In Victoria, the summer's above-average rainfall, especially significant in the north, has led to much wetter soils than usual for this time of year, reducing the availability of fuel in most forests and decreasing the curing levels in grasslands. This has resulted in less bushfire activity than average, although the potential for increased fire activity remains in the drier heathy forests and woodlands due to forecasted drier conditions, as has been seen in recent fire activity over the last couple of weeks. Tasmania, on the other hand, experienced few significant fire weather events over the summer, with the eastern half of the state and the Bass Strait islands facing high soil moisture deficits. Despite this, the overall fire season potential for Tasmania is considered normal, with the community urged to remain prepared for bushfires as significant fire weather could still occur in early autumn.

South Australia and Queensland both experienced milder summers than anticipated, with higher summer rains delaying harvest operations and increasing vegetation growth, respectively. In South Australia, the combination of below-average to average rainfall and potential for fuel curing (where live vegetation loses moisture and becomes dry, making it more flammable and susceptible to ignition) with above median maximum temperatures may slightly elevate fire dangers in specific districts early to mid-autumn. Queensland, meanwhile, anticipates normal bushfire potential across most of the state due to the high soil moisture content and significant vegetation growth, although a mid-autumn peak in fire activity is possible in the grassland regions of northern and central Queensland.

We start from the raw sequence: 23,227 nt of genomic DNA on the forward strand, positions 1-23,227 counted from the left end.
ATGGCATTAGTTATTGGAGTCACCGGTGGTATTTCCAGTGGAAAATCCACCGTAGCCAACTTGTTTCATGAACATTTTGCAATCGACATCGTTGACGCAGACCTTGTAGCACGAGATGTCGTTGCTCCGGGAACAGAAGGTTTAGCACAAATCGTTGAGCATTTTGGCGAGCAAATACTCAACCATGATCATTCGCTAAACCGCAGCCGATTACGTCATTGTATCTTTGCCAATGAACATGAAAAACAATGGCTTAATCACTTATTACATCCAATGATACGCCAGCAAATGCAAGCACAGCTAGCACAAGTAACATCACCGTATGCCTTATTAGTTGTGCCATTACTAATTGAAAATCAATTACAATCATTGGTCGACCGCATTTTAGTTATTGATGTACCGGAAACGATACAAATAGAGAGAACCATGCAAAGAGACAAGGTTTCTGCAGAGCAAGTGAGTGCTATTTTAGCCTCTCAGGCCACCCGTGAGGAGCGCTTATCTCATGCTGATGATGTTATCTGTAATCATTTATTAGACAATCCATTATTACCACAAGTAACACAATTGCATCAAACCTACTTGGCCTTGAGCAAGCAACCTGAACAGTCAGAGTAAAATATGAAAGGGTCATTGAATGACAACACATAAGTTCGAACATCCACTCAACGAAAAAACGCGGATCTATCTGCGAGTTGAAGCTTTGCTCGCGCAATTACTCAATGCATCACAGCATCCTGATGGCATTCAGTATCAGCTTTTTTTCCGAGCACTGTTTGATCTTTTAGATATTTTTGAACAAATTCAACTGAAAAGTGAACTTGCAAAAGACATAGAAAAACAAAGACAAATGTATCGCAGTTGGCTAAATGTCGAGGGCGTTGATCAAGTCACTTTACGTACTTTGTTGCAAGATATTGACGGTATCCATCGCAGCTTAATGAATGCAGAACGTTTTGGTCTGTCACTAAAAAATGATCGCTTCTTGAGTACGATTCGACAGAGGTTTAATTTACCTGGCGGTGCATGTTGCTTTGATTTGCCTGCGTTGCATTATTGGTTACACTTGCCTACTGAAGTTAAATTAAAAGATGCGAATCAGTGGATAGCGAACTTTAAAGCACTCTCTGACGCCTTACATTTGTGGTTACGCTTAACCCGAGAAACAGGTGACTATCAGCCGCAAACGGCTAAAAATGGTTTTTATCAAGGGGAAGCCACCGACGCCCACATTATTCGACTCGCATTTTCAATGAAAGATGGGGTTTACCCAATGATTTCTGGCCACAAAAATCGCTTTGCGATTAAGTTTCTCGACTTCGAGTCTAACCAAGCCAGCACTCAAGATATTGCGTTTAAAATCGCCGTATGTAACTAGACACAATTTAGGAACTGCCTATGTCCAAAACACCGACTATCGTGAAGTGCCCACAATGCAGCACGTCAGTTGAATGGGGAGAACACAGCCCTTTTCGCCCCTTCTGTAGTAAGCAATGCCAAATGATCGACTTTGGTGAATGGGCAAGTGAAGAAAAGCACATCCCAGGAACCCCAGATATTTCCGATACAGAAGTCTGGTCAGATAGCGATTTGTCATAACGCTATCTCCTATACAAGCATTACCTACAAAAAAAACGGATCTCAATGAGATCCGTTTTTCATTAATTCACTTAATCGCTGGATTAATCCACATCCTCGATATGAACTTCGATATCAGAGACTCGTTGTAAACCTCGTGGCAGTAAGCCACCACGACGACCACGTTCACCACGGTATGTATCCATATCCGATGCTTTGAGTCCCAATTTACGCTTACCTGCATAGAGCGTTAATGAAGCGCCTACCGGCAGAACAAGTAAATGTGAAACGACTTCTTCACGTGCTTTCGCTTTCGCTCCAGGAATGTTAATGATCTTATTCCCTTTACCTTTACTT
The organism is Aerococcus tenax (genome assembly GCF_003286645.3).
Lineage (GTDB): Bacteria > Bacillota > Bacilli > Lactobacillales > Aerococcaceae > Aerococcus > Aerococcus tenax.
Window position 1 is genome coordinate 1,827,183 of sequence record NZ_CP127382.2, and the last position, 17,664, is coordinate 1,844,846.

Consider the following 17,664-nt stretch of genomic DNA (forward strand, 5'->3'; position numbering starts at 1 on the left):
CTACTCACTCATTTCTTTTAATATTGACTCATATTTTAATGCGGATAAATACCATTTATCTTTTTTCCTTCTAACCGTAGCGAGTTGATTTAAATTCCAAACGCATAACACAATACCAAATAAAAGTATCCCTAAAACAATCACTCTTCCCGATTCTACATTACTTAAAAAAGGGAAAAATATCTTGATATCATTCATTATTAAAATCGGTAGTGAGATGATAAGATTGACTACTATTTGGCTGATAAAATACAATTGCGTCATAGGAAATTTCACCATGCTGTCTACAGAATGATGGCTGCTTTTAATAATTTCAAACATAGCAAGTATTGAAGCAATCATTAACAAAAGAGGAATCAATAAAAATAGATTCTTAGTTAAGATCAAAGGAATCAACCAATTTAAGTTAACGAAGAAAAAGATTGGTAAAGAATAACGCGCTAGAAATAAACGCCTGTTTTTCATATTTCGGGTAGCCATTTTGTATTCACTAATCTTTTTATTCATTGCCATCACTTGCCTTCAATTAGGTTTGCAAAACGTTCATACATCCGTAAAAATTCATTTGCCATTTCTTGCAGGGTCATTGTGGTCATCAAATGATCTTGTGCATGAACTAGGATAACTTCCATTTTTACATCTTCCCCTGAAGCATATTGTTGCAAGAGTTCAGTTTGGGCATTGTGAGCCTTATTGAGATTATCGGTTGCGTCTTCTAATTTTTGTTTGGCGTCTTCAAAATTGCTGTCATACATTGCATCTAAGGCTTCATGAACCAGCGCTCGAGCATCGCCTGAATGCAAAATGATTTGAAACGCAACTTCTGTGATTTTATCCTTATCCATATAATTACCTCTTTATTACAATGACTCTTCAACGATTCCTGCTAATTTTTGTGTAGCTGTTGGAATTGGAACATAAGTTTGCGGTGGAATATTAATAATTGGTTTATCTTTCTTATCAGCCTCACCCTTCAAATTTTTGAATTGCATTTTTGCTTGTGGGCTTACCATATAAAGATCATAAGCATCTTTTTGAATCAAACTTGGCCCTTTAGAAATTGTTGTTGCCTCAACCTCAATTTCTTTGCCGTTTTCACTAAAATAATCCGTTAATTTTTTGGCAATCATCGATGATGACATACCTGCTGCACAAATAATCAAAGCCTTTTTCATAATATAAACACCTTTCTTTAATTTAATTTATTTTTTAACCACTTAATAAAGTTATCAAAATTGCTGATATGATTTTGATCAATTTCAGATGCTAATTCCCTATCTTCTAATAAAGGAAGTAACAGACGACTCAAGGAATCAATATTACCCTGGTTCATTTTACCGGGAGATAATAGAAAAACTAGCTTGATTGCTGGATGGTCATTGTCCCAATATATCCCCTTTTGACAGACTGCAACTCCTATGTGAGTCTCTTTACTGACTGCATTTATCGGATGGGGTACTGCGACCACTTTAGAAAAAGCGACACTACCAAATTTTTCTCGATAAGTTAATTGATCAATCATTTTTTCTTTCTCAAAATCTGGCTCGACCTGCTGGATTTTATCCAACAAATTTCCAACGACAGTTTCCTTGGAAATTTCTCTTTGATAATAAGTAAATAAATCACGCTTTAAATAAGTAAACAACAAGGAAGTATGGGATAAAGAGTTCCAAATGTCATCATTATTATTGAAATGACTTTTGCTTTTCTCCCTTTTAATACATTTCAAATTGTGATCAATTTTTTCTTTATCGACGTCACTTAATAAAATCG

Western Australia and the Northern Territory faced hotter and drier conditions, with the South West Land Division (SWLD) of WA experiencing severe rainfall deficiencies and the NT witnessing extensive landscape wildfires over the summer. Both regions are bracing for an increased risk of bushfires during autumn, particularly in areas with elevated fuel loads, below-average soil moisture, and advanced curing.

This animation visualises October & November fires in the Northern Territory captured by DEAHotspots

The Role of the Early Warning Network

Throughout the volatile summer, our dedicated team at the Early Warning Network was constantly vigilant, providing indispensable support to our customers through a series of bushfire alerts and forecasts. Amidst the backdrop of severe rain, flooding, and the onslaught of Tropical Cyclones, our team offered timely data, warnings, and alerts to ensure the safety and preparedness of communities. Our efforts underscored the critical importance of accurate, up-to-the-minute information in mitigating the impacts of these extreme weather events.

As we transition into autumn, with some of its unique set of challenges outlined in this post, our commitment to safeguarding our customers remains strong. Leveraging advanced forecasting technologies and a deep understanding of Australia's diverse climate landscape, we will continue delivering the vital alerts and insights that our customers rely on. Whether facing the risk of bushfires in susceptible regions or preparing for other severe weather conditions, the Early Warning Network is dedicated to providing the support needed to navigate the season ahead with confidence and resilience.

If you'd like to join the Early Warning Network, chat to our team today.